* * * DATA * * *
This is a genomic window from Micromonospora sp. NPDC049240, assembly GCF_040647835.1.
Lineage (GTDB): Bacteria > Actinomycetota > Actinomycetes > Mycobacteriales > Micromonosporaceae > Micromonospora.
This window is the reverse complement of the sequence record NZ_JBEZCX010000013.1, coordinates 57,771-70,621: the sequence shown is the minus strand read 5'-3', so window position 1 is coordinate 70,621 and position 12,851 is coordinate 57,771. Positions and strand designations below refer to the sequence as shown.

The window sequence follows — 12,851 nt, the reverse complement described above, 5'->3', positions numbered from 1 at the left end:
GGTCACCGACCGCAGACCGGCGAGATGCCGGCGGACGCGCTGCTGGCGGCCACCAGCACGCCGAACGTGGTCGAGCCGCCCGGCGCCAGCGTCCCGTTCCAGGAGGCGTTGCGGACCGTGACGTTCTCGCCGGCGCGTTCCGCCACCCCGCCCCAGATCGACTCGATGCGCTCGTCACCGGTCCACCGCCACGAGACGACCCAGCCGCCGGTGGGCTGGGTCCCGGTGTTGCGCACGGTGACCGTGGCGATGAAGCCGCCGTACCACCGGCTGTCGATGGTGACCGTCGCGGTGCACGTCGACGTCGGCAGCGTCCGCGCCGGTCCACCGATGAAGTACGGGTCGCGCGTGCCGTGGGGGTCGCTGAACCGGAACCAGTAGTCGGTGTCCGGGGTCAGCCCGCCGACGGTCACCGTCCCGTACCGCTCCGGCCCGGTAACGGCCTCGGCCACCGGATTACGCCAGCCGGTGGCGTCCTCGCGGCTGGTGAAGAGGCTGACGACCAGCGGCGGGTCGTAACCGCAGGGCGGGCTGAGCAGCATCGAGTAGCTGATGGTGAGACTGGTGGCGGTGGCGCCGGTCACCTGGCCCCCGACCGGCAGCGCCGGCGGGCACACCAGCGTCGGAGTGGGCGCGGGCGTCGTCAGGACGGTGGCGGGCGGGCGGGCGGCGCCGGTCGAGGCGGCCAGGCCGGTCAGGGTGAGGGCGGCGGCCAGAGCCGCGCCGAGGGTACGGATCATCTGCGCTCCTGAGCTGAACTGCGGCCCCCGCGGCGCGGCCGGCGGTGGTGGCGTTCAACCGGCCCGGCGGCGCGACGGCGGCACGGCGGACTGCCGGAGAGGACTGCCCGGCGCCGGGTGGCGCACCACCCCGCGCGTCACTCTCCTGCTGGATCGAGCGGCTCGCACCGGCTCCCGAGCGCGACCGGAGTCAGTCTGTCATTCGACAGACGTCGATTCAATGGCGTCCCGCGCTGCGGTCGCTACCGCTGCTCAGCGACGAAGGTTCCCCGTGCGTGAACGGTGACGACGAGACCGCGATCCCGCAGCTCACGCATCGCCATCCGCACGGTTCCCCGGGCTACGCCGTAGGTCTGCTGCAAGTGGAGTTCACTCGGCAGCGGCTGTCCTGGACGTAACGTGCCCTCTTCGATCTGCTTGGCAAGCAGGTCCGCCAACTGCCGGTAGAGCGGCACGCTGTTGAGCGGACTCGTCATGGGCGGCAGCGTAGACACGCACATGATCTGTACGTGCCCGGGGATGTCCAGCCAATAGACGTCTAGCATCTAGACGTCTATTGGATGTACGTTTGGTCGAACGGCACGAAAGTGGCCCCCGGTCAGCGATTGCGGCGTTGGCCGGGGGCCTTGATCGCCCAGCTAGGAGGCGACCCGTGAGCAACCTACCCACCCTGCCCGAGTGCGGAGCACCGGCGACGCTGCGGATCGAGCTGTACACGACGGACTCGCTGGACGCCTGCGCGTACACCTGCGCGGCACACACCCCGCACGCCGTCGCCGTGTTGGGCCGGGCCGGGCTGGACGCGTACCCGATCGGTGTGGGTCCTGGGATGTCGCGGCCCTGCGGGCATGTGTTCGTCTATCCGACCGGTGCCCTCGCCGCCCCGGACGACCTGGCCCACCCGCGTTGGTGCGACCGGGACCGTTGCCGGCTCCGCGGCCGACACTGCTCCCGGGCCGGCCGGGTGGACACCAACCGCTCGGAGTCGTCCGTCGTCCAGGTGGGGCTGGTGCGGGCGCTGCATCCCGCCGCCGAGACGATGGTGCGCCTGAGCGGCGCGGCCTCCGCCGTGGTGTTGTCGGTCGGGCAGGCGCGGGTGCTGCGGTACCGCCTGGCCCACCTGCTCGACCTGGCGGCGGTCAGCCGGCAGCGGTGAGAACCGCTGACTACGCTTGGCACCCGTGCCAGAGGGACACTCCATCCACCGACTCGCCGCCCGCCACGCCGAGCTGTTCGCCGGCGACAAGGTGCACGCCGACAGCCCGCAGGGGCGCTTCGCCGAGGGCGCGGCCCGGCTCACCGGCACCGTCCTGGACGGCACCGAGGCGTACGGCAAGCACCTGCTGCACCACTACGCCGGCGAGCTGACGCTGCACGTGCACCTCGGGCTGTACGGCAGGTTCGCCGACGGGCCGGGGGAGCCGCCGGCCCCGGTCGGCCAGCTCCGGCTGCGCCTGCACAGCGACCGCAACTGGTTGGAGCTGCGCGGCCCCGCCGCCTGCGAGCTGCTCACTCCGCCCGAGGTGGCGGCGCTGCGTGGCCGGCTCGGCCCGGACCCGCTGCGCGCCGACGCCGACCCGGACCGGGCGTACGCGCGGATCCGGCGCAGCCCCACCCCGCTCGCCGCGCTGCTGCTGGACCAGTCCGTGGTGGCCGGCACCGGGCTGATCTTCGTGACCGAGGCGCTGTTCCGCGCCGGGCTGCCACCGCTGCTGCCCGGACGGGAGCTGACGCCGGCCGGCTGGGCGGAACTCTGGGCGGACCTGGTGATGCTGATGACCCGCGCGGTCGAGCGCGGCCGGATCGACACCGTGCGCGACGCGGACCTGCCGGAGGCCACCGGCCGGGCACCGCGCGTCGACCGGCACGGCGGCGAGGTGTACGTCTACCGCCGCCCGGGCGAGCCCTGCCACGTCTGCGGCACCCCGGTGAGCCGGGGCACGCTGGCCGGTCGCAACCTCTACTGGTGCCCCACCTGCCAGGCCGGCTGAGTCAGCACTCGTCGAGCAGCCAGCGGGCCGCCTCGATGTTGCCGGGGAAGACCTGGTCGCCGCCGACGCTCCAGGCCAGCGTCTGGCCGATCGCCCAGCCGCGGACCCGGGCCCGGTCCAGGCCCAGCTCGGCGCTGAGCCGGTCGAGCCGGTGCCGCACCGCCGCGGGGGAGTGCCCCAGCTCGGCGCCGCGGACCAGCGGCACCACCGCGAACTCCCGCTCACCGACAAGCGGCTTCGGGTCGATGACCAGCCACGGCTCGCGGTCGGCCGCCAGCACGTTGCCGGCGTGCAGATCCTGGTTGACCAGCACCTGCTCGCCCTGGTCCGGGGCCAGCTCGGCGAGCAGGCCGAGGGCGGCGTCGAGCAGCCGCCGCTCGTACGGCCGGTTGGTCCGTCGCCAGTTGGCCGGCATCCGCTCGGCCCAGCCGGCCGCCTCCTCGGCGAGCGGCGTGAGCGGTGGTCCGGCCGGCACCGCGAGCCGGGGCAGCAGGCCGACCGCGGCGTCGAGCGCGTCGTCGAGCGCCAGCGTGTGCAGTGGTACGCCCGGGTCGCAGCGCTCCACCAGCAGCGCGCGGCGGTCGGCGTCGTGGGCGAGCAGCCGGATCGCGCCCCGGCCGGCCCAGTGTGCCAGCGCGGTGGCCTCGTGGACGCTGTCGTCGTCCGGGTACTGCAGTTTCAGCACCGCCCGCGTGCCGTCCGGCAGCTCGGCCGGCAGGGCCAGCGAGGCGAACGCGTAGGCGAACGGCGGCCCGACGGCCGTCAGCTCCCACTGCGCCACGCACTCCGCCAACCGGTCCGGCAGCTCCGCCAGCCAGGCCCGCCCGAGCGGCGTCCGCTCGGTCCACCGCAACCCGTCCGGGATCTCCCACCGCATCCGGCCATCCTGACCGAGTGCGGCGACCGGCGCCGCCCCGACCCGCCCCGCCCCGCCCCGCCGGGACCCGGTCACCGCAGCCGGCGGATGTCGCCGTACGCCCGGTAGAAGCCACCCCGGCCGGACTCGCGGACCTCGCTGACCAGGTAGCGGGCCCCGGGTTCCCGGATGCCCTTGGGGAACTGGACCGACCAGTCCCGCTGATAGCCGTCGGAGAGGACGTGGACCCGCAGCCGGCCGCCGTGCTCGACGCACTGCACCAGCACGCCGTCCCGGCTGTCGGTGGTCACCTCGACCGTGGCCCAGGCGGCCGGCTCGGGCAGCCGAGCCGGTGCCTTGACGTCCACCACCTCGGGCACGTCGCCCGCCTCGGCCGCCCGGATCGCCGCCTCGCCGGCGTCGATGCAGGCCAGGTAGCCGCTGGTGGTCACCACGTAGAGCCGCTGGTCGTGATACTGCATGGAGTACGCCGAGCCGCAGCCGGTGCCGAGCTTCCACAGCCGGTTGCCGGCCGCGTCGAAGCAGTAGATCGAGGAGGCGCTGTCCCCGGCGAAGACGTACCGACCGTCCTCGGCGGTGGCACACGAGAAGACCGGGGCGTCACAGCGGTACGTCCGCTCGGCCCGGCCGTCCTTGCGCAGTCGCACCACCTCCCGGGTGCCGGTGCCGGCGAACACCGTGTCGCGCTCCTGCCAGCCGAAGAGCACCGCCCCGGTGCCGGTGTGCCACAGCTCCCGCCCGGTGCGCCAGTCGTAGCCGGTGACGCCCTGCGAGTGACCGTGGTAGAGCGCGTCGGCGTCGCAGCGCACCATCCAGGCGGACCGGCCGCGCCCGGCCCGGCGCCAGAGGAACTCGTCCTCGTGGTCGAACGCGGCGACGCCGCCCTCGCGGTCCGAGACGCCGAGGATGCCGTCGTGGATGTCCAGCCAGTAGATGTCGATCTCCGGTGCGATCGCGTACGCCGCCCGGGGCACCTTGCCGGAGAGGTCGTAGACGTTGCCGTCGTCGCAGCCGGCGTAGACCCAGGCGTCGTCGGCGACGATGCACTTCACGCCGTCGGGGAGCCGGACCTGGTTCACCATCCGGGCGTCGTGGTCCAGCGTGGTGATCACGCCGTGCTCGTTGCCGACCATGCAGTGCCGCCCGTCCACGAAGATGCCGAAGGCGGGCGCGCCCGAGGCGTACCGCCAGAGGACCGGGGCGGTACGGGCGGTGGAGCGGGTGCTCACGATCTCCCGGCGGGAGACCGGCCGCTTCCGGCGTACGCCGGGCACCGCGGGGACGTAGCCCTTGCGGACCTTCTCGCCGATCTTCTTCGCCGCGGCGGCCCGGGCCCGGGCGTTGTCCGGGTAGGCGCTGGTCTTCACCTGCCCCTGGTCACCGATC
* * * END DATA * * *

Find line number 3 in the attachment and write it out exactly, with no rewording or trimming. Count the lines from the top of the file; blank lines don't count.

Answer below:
This window is the reverse complement of the sequence record NZ_JBEZCX010000013.1, coordinates 57,771-70,621: the sequence shown is the minus strand read 5'-3', so window position 1 is coordinate 70,621 and position 12,851 is coordinate 57,771. Positions and strand designations below refer to the sequence as shown.